Thing and Space: Lectures of 1907 / Edition 1

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This is a translation of Husserl's 'Thing-lectures' (Dingvorlesung) of 1907, published posthumously in 1973. The lectures deal with the constitution of the thing as a res extensa, an extended spatial structure filled with sensuous qualities and not yet with substantial or causal properties. Key to this phenomenological account is the role of the kinaesthetic systems of the body in the constitution of both three-dimensional space and the thing in its identity, its manifold of possible movements, and its position in relation to the ego. The 'Thing-lectures' form part of the project of a 'phenomenology and critique of reason' announced in a general introduction to the same lectures and published separately as The Idea of Phenomenology. There for the first time the idea of a transcendental phenomenology based on the principle of the phenomenological reduction was laid out. The lectures presented here thus form a striking example of the application of this idea to a concrete and fundamental field of research.

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Editorial Reviews

The official title of Husserl's introductory course for the summer semester at the University of G<:o>ttingen was Main Parts of the Phenomenology and Critique of Reason, but he himself referred to the Thing-Lectures. Here they and the supplementary texts are translated from the 1973 German publication. They deal with the constitution of the thing as a , an extended spatial structure filled with sensuous qualities but not yet with substantial or causal properties. Key to his account is the role of the kinaesthetic system of the body in the constitution of both three-dimensional space and the thing in its identity, its manifold of possible movements, and its position in relation to the ego. Annotation c. by Book News, Inc., Portland, Or.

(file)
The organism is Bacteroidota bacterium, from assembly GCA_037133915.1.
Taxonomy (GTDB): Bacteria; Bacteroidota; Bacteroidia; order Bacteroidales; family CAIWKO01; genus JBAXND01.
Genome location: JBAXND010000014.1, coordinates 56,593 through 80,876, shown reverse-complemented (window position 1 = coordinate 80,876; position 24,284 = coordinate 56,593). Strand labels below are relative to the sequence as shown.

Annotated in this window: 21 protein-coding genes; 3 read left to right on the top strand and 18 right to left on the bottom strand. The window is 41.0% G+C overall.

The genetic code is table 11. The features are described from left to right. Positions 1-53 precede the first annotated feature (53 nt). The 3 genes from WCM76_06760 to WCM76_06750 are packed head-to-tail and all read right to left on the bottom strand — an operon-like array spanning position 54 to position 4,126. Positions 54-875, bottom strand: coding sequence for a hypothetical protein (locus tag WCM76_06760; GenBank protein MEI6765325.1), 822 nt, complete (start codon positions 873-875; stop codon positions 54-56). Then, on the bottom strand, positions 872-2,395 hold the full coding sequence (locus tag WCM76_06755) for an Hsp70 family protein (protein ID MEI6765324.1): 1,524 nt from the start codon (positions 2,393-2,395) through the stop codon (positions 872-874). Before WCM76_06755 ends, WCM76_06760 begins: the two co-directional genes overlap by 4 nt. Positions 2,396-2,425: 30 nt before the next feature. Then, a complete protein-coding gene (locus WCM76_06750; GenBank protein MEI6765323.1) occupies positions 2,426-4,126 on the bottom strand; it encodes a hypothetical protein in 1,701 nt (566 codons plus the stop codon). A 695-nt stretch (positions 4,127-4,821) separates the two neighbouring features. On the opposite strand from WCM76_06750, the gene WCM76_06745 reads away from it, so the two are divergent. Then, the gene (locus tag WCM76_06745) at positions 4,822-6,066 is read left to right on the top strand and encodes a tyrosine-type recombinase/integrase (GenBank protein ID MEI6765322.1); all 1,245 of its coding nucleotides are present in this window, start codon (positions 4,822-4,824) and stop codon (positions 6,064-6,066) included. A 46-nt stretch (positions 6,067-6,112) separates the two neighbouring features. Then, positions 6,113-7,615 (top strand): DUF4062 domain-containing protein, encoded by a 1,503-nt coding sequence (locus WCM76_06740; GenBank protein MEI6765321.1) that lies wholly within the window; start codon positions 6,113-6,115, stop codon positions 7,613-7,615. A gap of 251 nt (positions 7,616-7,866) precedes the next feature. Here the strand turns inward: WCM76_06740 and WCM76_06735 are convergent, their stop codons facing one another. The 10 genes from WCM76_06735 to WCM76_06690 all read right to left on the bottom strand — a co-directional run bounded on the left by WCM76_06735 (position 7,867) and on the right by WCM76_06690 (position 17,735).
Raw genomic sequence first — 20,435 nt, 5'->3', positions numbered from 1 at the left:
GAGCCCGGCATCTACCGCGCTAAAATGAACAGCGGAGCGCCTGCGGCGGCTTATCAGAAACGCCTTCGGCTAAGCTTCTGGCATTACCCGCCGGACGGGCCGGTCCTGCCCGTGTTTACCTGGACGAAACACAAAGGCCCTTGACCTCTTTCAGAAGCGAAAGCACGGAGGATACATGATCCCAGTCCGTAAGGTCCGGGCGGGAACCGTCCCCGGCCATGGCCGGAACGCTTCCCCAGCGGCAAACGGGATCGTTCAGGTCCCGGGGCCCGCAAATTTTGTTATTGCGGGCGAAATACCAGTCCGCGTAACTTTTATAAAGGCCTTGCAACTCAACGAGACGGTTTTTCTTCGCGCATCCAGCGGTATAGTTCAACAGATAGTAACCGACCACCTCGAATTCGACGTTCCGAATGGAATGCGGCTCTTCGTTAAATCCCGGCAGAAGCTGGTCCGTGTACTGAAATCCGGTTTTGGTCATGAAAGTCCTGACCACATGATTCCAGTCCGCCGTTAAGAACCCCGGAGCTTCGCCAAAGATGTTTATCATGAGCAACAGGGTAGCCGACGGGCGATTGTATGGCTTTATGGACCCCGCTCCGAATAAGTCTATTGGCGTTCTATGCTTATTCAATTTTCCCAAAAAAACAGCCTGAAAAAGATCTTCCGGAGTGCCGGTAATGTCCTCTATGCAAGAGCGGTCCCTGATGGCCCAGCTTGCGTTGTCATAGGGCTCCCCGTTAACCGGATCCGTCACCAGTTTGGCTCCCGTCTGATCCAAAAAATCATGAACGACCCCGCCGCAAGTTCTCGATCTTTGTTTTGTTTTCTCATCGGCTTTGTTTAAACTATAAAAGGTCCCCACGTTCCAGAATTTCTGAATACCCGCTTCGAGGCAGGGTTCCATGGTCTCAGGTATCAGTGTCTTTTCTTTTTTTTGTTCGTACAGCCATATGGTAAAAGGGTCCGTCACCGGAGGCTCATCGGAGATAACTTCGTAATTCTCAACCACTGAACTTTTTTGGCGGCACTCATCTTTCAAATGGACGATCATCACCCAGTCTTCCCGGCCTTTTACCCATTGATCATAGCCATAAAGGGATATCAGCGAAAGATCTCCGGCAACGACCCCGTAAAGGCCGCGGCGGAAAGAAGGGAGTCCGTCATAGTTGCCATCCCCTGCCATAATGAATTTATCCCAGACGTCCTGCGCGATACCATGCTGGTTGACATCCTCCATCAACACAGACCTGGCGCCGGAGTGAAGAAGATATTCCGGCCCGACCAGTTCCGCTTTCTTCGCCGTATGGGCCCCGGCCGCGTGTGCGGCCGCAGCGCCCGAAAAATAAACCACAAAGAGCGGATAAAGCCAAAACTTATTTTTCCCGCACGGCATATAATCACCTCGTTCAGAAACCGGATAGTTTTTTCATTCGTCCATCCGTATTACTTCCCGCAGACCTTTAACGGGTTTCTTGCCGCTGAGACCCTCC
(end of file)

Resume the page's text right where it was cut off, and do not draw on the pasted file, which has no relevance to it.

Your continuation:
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Table of Contents

Introduction. Section I: The Foundations of a Phenomenological Theory of Perception. 1. Fundamental Determinations of Outer Perception. 2. The Methodological Possibility of the Analysis of Perception. Section II: Analysis of Unchanged Outer Perception. 3. The Elements of Perceptual Correlation. 4. The Constitution of the Temporal and Spatial Extension of the Appearance. Section III: Analysis of the Kinetic Synthesis of Perception. Changes in Perception and Changes in Appearance. 5. The Givenness of the Thing at Rest in Continuous Courses of Perception. 6. The Possibility and Sense of an Adequate Perception of Spatial Things. 7. Recapitulation. The Analyses of Perception in the Framework of the Phenomenological Reduction. Section IV: The Significance of the Kinaesthetic Systems for the Constitution of the Perceived Object. 8. The Phenomenological Concept of Kinaesthesis. 9. The Correlation Between the Visual Field and the Kinaesthetic Sequences. 10. The Thing as Unity in the Kinaesthetically Motivated Manifold of Appearances. Section V: The Transition from the Oculomotor Field to Objective Space. The Constitution of Three-Dimensional, Spatial Corporeality. 11. Amplifications of the Oculomotor Field. 12. The Typicality of the Modifications of Appearances in the Oculomotor Field. 13. The Constitution of Space Through the Conversion of the Oculomotor Field Into an Expansional and Turning Manifold. 14. Supplementary Considerations. Section VI: The Constitution of Objective Change. 15. Qualitative Changes of the Perceptual Object. 16. The Constitution of Mere Movement. Supplementary Texts. A. Essays. B. Appendices. Index.

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